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Canadian Prime Minister Stephen Harper talks to farmers and supporters about the first day of open markets for grain farmers, at Kindersley August 1, 2012. Western Canada's grain-marketing monopoly, a system dating back to World War Two and the last of its kind in the world, ends on Wednesday, officially opening a new era of competition for grain in the breadbasket of the seventh largest wheat growing country.David Stobbe/Reuters

Western Canadian farmers who were convicted in the 1990s of taking their grain across the border to sell in the United States have been pardoned.

Prime Minister Stephen Harper announced the pardons on Wednesday on a farm near Kindersley, Sask., where he and Agriculture Minister Gerry Ritz marked what the government calls marketing freedom day.

New federal legislation took effect on Wednesday to end the Canadian Wheat Board's decades-long monopoly on western wheat and barley sales. That means western farmers can sell their grain to whomever they choose, whenever they choose, instead of having to go through the board.

"These people were not criminals. They were our fellow citizens," the Prime Minister said to cheers from hundreds of invited farmers gathered to support the change to the wheat board.

Jim Chatenay, one of the pardoned farmers, said he was "overwhelmed with happiness."

"Now we can have everything in our favour … It's just a glorious, wonderful day and this was well worth the wait."

The farmers were trying to get around a law at the time that said they had to sell their wheat and barley through the Canadian Wheat Board or get export permits from the agency.

Mr. Chatenay ran into trouble in 1996. The Alberta rancher was told to pay a $4,000 fine or face 64 days in jail for driving across the border to donate a bag of wheat to a 4H club in Montana. The case was in and out of court until 2002, when Mr. Chatenay was put behind bars.

"The time was long and slow. Played a lot of cards. Lockdowns were a little painful and scary 'cause every once in a while we'd have to get moved around a little bit," he recalled.

In the end, Mr. Chatenay served 23 days. He joked that he got credit for good behaviour.

Mr. Harper said the farmers who drove small amounts of grain across the border in symbolic rebellion were the first to raise the monopoly issue in the minds of Canadians.

"For these courageous farmers, their convictions will no longer tarnish their good names … it is to them that much of this victory is owed."

The grain growers belonged to a loosely knit group called Farmers for Justice. Their vehicles or equipment were often seized at the border, and some were charged and convicted for breaking the law. At least one producer spent several months in jail.

"Never, never, never again will western farmers – and only western farmers – growing their own wheat on their own land be told how they can and can't market their products," Mr. Harper said with rolling green fields behind him.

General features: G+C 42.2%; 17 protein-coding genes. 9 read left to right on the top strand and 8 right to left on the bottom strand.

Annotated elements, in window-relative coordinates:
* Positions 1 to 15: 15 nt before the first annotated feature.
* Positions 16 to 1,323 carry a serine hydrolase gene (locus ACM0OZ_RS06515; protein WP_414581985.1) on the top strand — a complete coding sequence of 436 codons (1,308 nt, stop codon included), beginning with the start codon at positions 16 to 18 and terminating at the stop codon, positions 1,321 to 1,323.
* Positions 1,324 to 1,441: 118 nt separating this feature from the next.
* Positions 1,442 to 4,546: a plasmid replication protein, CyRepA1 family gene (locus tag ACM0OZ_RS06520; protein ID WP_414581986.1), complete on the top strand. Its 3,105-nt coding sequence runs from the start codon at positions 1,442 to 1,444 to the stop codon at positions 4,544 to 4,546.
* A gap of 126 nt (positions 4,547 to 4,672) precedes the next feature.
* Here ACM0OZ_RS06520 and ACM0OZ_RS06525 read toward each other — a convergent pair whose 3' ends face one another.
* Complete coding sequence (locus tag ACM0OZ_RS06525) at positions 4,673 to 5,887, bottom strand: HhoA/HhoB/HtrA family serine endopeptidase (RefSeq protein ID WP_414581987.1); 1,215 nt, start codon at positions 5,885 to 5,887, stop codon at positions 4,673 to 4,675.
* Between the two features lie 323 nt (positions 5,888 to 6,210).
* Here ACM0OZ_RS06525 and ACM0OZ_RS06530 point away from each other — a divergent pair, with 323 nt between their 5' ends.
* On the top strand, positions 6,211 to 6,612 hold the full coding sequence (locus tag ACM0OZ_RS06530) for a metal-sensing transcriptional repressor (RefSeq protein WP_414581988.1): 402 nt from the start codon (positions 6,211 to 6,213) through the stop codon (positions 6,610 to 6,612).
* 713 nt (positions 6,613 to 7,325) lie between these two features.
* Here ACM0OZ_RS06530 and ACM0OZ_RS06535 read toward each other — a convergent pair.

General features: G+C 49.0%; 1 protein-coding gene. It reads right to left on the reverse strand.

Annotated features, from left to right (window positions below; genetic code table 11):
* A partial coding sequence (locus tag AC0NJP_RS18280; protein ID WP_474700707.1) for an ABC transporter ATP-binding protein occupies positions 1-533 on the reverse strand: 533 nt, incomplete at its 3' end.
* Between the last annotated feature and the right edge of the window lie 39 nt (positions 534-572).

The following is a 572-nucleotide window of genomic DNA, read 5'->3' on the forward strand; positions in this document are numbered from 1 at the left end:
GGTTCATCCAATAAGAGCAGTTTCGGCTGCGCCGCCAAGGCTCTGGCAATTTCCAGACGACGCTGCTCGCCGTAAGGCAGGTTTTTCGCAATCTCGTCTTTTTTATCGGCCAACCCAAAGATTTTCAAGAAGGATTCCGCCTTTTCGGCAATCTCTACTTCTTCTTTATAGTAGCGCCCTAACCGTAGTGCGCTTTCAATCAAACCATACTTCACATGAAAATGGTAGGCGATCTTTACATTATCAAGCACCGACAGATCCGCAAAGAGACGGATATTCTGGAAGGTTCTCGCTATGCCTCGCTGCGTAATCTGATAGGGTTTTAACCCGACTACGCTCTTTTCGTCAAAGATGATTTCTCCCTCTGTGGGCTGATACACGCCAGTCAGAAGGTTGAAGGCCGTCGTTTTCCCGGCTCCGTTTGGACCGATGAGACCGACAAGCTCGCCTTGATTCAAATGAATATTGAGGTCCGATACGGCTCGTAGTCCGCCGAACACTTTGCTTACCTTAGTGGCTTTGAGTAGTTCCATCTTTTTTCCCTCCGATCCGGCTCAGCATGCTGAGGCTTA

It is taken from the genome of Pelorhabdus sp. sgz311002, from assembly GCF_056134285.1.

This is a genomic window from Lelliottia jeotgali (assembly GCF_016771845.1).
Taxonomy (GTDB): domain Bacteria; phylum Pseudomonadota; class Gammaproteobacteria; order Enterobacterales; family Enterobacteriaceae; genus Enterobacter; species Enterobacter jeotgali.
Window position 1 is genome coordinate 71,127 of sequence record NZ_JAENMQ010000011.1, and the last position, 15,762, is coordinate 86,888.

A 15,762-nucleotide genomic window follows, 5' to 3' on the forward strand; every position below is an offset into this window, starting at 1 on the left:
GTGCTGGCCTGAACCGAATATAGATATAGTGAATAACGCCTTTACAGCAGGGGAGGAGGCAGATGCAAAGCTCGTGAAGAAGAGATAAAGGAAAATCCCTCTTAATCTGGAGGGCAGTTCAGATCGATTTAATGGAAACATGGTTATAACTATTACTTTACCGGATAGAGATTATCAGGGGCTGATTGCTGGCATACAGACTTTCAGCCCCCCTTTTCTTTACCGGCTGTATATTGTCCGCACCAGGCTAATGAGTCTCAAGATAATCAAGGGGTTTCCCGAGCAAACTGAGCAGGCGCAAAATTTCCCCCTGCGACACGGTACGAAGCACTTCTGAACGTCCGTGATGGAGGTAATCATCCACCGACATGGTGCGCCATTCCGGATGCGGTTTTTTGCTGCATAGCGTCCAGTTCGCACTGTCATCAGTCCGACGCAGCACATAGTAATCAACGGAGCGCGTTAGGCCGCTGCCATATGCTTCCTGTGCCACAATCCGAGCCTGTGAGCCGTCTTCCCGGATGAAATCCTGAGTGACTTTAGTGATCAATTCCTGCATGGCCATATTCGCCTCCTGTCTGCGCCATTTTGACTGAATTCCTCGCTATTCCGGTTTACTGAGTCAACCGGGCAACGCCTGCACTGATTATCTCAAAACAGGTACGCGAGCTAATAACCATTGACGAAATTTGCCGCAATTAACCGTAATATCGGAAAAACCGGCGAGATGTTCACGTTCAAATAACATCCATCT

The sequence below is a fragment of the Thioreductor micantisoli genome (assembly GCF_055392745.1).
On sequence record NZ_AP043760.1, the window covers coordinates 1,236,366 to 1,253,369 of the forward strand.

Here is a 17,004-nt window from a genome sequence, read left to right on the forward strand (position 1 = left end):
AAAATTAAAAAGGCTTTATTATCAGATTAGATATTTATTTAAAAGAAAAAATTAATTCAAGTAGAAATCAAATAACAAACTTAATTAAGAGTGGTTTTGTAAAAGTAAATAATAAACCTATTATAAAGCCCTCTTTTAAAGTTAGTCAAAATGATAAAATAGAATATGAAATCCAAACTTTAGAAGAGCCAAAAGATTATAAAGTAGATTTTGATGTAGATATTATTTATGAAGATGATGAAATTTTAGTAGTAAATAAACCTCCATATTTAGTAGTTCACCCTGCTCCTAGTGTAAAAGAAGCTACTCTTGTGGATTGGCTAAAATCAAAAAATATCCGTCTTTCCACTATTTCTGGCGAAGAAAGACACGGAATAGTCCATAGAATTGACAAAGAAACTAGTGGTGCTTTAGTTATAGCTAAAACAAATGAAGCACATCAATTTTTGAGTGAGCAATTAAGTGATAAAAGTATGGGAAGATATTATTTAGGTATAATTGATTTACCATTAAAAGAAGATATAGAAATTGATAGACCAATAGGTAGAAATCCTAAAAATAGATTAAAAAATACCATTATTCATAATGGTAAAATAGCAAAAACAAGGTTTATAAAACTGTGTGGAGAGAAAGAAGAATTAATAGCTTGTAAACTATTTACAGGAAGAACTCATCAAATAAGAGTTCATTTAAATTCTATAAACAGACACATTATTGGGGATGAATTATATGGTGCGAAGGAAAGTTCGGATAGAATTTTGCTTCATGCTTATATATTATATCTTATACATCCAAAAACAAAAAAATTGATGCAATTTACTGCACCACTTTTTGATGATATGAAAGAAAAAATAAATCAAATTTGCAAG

Some farmers still support the monopoly. They worry that the open market will leave them at the mercy of railways and big international grain companies.

The group Friends of the Canadian Wheat Board said in a news release on Wednesday that the change will hit farmers in the pocketbook.

"By destroying the world's largest marketer of wheat and barley, Stephen Harper has transferred a tremendous amount of wealth and influence away from farmers," group chairman Stewart Wells said. "There is no longer any meaningful influence by farmers inside the grain trade."

The group said the "crippled" wheat board will soon have no credibility with either farmers or international customers.

Mr. Chatenay, however, lauded the change.

"Now we have the choice that the wheat board can step aside at times, because they can't be good to everybody all the time. And what really bothered me is that they told me when and how to sell my grain when I had a buyer in the U.S. that would pay me cash up front, done, finished," he said.

The true impact of an open market is unlikely to be felt much this year, as poor crops in other parts of the world, and a drought in the United States, are raising demand for Canadian-grown grain.

In Winnipeg, the revamped wheat board started the first day of the new crop year with the announcement of another grain-handling deal with one of the country's largest agribusinesses. Richardson International of Winnipeg will accept grain deliveries from farmers with wheat board contracts at all its locations in Western Canada.

With the loss of its monopoly, the board, which does not own any terminals, must sign contracts with companies that can handle farmers' grain.

Wheat board president Ian White said the agency now has more than 170 locations across the West where producers can deliver their crops.

New Democrat MP Pat Martin has said the Conservatives are gloating about killing what he calls the most successful grain marketing company in the world.

Liberal Ralph Goodale, minister responsible for the wheat board when his party was in power, suggests an independent organization should monitor what happens in the marketplace to see if farmers are better or worse off.